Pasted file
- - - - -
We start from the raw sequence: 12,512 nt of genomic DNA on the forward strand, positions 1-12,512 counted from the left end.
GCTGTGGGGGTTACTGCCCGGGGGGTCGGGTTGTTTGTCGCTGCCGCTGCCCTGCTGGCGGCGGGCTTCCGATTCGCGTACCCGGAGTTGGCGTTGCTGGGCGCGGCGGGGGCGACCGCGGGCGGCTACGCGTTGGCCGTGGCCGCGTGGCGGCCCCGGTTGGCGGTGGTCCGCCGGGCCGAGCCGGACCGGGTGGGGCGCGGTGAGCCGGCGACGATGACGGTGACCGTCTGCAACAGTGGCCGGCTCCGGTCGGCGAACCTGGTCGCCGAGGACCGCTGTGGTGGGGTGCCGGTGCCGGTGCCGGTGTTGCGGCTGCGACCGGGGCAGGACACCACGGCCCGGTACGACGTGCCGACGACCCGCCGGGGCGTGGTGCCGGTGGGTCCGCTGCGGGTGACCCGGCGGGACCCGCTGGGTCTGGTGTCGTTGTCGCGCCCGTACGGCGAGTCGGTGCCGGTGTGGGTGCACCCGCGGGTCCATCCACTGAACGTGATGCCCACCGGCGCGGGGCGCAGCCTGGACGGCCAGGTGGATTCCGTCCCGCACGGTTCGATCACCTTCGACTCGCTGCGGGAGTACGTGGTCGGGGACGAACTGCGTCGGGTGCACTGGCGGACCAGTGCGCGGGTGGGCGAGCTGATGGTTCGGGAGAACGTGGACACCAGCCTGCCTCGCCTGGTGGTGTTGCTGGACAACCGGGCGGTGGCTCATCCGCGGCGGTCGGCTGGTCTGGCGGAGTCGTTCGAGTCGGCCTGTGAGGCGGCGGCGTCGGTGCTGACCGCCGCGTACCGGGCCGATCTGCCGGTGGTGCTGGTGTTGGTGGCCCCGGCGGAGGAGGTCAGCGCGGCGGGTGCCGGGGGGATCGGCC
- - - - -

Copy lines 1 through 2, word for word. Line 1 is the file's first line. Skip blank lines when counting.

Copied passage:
We start from the raw sequence: 12,512 nt of genomic DNA on the forward strand, positions 1-12,512 counted from the left end.
GCTGTGGGGGTTACTGCCCGGGGGGTCGGGTTGTTTGTCGCTGCCGCTGCCCTGCTGGCGGCGGGCTTCCGATTCGCGTACCCGGAGTTGGCGTTGCTGGGCGCGGCGGGGGCGACCGCGGGCGGCTACGCGTTGGCCGTGGCCGCGTGGCGGCCCCGGTTGGCGGTGGTCCGCCGGGCCGAGCCGGACCGGGTGGGGCGCGGTGAGCCGGCGACGATGACGGTGACCGTCTGCAACAGTGGCCGGCTCCGGTCGGCGAACCTGGTCGCCGAGGACCGCTGTGGTGGGGTGCCGGTGCCGGTGCCGGTGTTGCGGCTGCGACCGGGGCAGGACACCACGGCCCGGTACGACGTGCCGACGACCCGCCGGGGCGTGGTGCCGGTGGGTCCGCTGCGGGTGACCCGGCGGGACCCGCTGGGTCTGGTGTCGTTGTCGCGCCCGTACGGCGAGTCGGTGCCGGTGTGGGTGCACCCGCGGGTCCATCCACTGAACGTGATGCCCACCGGCGCGGGGCGCAGCCTGGACGGCCAGGTGGATTCCGTCCCGCACGGTTCGATCACCTTCGACTCGCTGCGGGAGTACGTGGTCGGGGACGAACTGCGTCGGGTGCACTGGCGGACCAGTGCGCGGGTGGGCGAGCTGATGGTTCGGGAGAACGTGGACACCAGCCTGCCTCGCCTGGTGGTGTTGCTGGACAACCGGGCGGTGGCTCATCCGCGGCGGTCGGCTGGTCTGGCGGAGTCGTTCGAGTCGGCCTGTGAGGCGGCGGCGTCGGTGCTGACCGCCGCGTACCGGGCCGATCTGCCGGTGGTGCTGGTGTTGGTGGCCCCGGCGGAGGAGGTCAGCGCGGCGGGTGCCGGGGGGATCGGCC